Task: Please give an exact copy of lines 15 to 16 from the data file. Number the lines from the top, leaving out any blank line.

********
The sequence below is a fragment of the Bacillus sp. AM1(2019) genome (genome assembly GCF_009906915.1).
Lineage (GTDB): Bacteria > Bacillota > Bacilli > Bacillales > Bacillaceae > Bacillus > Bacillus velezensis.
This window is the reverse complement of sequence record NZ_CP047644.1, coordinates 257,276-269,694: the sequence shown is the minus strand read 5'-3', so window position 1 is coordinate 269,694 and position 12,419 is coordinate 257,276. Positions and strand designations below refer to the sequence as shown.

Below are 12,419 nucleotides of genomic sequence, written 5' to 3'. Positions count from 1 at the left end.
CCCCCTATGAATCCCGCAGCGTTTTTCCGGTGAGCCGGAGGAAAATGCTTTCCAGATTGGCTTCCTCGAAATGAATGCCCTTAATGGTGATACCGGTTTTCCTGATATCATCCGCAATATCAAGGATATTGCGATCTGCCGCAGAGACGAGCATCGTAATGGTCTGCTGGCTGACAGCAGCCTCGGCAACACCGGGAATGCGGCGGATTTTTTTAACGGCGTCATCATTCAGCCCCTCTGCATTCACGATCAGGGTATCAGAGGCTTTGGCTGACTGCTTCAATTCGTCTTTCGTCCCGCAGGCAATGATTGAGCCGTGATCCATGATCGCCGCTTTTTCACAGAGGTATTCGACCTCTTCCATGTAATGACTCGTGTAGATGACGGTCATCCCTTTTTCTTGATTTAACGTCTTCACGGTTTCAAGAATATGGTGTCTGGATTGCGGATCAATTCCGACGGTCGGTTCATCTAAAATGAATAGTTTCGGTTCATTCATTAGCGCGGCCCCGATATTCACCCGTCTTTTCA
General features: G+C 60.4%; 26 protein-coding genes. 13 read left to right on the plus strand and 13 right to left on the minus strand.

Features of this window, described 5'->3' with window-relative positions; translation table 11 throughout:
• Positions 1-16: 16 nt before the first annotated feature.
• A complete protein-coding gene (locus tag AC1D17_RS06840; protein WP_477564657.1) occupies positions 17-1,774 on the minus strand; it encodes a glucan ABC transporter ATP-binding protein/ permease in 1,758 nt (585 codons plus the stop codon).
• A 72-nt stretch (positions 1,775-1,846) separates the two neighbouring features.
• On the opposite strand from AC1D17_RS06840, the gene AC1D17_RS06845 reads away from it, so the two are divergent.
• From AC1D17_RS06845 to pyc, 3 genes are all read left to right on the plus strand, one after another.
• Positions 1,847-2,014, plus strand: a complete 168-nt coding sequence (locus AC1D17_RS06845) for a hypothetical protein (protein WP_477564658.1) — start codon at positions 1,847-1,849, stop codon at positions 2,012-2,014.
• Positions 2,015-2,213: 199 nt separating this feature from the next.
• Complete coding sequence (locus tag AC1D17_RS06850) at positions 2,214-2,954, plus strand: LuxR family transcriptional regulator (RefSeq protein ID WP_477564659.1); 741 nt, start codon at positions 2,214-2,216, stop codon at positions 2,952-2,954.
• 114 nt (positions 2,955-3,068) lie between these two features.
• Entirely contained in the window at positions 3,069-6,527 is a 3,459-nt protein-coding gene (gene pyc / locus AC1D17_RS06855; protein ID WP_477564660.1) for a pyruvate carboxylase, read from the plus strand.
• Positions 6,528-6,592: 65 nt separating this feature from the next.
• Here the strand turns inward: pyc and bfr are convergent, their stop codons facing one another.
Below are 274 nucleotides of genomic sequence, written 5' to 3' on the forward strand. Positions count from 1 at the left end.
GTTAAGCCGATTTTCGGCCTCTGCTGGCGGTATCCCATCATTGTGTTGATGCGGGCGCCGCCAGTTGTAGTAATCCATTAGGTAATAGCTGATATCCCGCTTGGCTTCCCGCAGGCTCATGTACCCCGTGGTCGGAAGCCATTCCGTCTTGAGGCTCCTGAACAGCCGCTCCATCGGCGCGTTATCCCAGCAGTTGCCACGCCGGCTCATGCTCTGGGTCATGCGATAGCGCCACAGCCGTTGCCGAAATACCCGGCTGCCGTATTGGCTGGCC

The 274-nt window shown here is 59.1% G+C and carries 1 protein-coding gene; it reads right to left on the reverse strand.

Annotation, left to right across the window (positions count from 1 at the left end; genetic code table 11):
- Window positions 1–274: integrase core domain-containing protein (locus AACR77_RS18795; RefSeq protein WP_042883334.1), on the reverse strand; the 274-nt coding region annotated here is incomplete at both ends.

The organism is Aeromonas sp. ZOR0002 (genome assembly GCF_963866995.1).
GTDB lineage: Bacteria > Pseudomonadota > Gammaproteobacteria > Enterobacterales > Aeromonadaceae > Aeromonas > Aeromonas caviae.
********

• Complete coding sequence (locus tag AC1D17_RS06850) at positions 2,214-2,954, plus strand: LuxR family transcriptional regulator (RefSeq protein ID WP_477564659.1); 741 nt, start codon at positions 2,214-2,216, stop codon at positions 2,952-2,954.
• 114 nt (positions 2,955-3,068) lie between these two features.